Massachusetts has passed a bill that will allow marijuana companies to run lotteries. This provides a unique opportunity for the industry to provide more fairness and transparency in its distribution of products, especially considering how highly regulated cannabis is at this point. Producers have been able to dodge hefty taxes by distributing their product through these lottery systems. Instead of government officials taking money from producers when they sell weed, consumers might be asked if they want some pot before it’s sold on the market
The “illinois dispensary license 2021” is a lottery that will be held in 2020. The winners of the lottery will receive licenses for dispensaries.
Governor JB Pritzkar’s aim was to provide mainly to black and brown people during the war on drugs when recreational marijuana was legalized in Illinois over a year ago, taking advantage of the fast-growing cannabis business. It was to undo the damage.
In Illinois, however, virtually all whites profit from cannabis sales, and Pritzker sought to address the issue by issuing a socially equitable dispensing license. The procedures and complaints of the scoring method have hindered this endeavor.
With House Building 1443, which signed the bill this week, Pritzker sought to address some of these problems. However, according to Deborah Dillon, a cannabis instructor at Chicago State University, the legislation presents additional difficulties.
“I believe the original concept of creating two lottery tickets, one for veteran-led teams and the other for non-experienced teams, is the ideal solution,” Dillon adds. “However, according to HB1443, the veteran-led squad now seems to have three bites, not just two, since a third lottery was added.”
Richard Wallace is the founder and secretary-general of Equity and Transformation Chicago, a non-profit that advocates for social and economic justice for black workers in informal jobs. He claims that cannabis neutrality entails not just seeing black Illinois acquire a financial stake in the business, but also fighting for restitution for the drug war.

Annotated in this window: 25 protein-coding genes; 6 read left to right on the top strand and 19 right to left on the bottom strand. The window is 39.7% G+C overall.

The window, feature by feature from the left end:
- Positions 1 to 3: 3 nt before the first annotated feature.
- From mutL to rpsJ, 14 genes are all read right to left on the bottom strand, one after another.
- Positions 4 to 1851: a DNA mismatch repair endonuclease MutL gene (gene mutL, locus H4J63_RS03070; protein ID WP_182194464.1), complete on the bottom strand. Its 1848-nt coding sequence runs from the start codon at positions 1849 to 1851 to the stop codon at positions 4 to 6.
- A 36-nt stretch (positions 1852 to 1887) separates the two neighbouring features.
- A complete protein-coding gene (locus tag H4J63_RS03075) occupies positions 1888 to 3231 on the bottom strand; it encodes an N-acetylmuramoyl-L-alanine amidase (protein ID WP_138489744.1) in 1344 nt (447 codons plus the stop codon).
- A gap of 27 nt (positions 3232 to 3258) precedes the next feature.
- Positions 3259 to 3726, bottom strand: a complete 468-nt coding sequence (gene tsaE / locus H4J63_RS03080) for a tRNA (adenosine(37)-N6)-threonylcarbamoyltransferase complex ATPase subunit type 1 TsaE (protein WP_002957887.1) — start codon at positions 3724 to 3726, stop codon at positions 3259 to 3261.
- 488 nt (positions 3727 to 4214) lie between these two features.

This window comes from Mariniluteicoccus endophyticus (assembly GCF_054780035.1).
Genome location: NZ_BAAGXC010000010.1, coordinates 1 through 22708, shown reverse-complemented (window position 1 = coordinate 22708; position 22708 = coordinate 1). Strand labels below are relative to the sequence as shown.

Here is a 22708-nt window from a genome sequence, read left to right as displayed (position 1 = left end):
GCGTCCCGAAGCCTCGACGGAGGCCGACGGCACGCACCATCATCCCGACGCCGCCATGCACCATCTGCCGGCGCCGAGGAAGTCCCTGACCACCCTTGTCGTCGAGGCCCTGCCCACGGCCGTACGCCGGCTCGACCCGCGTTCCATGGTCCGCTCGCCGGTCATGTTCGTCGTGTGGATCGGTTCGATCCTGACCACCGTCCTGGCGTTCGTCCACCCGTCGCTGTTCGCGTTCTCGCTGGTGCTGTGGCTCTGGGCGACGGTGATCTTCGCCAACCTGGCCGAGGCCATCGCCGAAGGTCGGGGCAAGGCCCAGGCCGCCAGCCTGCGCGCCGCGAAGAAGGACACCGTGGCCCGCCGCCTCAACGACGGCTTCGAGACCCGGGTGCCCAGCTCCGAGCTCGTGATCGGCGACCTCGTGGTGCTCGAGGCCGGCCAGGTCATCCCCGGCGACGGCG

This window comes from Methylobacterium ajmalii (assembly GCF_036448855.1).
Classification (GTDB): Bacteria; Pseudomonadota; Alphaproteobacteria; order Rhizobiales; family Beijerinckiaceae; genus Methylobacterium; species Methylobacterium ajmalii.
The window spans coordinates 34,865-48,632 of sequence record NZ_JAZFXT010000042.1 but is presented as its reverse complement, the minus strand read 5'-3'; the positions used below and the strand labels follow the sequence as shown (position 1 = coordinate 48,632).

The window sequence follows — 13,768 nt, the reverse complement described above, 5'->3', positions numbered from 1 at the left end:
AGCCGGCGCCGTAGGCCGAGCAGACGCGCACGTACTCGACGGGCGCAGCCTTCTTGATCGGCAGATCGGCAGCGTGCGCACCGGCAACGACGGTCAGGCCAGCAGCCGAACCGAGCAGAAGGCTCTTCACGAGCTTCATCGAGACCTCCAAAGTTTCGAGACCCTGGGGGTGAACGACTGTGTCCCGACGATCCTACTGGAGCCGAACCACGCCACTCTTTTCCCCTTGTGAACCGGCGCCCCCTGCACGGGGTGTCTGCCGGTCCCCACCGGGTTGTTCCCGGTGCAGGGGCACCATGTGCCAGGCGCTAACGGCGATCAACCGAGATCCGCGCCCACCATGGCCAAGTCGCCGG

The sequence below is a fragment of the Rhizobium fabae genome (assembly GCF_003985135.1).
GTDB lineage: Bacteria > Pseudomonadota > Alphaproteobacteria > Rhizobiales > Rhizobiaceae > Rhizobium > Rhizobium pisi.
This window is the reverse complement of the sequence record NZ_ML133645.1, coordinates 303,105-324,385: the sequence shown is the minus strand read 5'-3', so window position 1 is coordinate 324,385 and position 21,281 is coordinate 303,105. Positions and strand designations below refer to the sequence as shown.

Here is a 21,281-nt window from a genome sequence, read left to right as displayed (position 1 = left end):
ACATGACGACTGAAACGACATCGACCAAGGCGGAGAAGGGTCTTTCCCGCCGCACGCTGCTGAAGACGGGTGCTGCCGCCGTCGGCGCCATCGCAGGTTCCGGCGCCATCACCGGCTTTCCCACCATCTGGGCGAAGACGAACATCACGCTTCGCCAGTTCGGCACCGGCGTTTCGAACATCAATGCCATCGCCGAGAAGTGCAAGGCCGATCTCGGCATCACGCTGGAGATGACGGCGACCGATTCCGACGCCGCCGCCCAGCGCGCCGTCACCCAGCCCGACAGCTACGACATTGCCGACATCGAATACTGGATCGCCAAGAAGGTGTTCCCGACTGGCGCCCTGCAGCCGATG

“We are presently planning two initiatives that I believe will address some of the unanswered questions,” Wallace added. “One of them is a trial project for individuals who are impacted by the system that provides a guaranteed income. The issue of how to pay cash war survivors directly may be answered in a variety of ways. I’m trying to anticipate… we need to make sure [survivors of the war on drugs] are at the forefront of our policy initiatives, which includes recognizing the severe human rights abuses that occurred during the war on drugs. This entails forcing individuals who have been harmed by the drug war to pay directly in cash. We also pledge to examine the policies that led to the crisis in the first place to guarantee that no damage is done.
Dillon goes on to say that giving impacted individuals with a way forward is an important element of mending the harm created by the cannabis conviction.
”We want the public to remember that 500,000 cannabis-only stoners have been arrested and their arrest records have been wiped, but HB 1443 includes a variety of training, job development, and assistance. There was no provision for this to happen. 500,000 individuals have been arrested for low-level marijuana possession. “I believe it is to blame,” she said.
Wallace, on the other hand, is hopeful about the cannabis industry’s future justice as long as the state has committed to create a foresight for the cannabis sector.
“Democracy necessitates rigor, which must be a separate process,” he said. “The House Bill 1438 established a solid basis. I believe that what we need to do now is to truly consider where the issue areas are and how to address them… we are the first. When I took part in this campaign in 2018, there were no people around. It didn’t seem to be the case today. It was probably part of our dream today… yet it was still from North Star, I believe. It’s still a long way off, so there’s a lot of work to be done.
The “illinois dispensary license list” is a website that provides information about the various licenses and permits that are required to open up a cannabis dispensary in Illinois. The site also has information on how to apply for those licenses.
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